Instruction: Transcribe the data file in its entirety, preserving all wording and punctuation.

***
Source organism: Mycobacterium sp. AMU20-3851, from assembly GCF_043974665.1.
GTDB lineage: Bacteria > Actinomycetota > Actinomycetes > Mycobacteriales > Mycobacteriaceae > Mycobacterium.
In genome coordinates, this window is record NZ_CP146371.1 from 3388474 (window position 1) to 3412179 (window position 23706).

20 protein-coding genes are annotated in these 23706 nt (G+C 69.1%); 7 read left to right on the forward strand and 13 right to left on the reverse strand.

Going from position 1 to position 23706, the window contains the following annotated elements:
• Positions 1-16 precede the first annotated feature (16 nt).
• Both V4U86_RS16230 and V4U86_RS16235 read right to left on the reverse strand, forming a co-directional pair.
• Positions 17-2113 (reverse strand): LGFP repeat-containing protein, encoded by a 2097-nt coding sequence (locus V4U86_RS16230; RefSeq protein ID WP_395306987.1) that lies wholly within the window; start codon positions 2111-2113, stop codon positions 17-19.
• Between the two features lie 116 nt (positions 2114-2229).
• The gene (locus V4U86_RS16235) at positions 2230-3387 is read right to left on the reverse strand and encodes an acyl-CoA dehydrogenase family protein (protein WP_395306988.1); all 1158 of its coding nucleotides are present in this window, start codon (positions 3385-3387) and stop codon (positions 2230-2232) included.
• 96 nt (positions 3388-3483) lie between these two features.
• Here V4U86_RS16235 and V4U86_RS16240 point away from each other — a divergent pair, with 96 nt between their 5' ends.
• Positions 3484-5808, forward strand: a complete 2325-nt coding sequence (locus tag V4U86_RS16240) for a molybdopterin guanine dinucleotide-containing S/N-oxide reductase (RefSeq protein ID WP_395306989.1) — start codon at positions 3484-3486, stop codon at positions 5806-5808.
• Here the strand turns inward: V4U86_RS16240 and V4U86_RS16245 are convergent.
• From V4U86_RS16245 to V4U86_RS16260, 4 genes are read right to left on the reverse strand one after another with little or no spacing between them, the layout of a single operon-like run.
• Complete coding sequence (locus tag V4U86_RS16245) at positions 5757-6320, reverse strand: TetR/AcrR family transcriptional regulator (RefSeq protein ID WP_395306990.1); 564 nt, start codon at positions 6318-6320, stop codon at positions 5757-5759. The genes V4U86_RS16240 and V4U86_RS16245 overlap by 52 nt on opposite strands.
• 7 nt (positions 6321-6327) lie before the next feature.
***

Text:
Source organism: Mycobacterium sp. AMU20-3851, from assembly GCF_043974665.1.
GTDB lineage: Bacteria > Actinomycetota > Actinomycetes > Mycobacteriales > Mycobacteriaceae > Mycobacterium.
In genome coordinates, this window is record NZ_CP146371.1 from 3388474 (window position 1) to 3412179 (window position 23706).

20 protein-coding genes are annotated in these 23706 nt (G+C 69.1%); 7 read left to right on the forward strand and 13 right to left on the reverse strand.

Going from position 1 to position 23706, the window contains the following annotated elements:
• Positions 1-16 precede the first annotated feature (16 nt).
• Both V4U86_RS16230 and V4U86_RS16235 read right to left on the reverse strand, forming a co-directional pair.
• Positions 17-2113 (reverse strand): LGFP repeat-containing protein, encoded by a 2097-nt coding sequence (locus V4U86_RS16230; RefSeq protein ID WP_395306987.1) that lies wholly within the window; start codon positions 2111-2113, stop codon positions 17-19.
• Between the two features lie 116 nt (positions 2114-2229).
• The gene (locus V4U86_RS16235) at positions 2230-3387 is read right to left on the reverse strand and encodes an acyl-CoA dehydrogenase family protein (protein WP_395306988.1); all 1158 of its coding nucleotides are present in this window, start codon (positions 3385-3387) and stop codon (positions 2230-2232) included.
• 96 nt (positions 3388-3483) lie between these two features.
• Here V4U86_RS16235 and V4U86_RS16240 point away from each other — a divergent pair, with 96 nt between their 5' ends.
• Positions 3484-5808, forward strand: a complete 2325-nt coding sequence (locus tag V4U86_RS16240) for a molybdopterin guanine dinucleotide-containing S/N-oxide reductase (RefSeq protein ID WP_395306989.1) — start codon at positions 3484-3486, stop codon at positions 5806-5808.
• Here the strand turns inward: V4U86_RS16240 and V4U86_RS16245 are convergent.
• From V4U86_RS16245 to V4U86_RS16260, 4 genes are read right to left on the reverse strand one after another with little or no spacing between them, the layout of a single operon-like run.
• Complete coding sequence (locus tag V4U86_RS16245) at positions 5757-6320, reverse strand: TetR/AcrR family transcriptional regulator (RefSeq protein ID WP_395306990.1); 564 nt, start codon at positions 6318-6320, stop codon at positions 5757-5759. The genes V4U86_RS16240 and V4U86_RS16245 overlap by 52 nt on opposite strands.
• 7 nt (positions 6321-6327) lie before the next feature.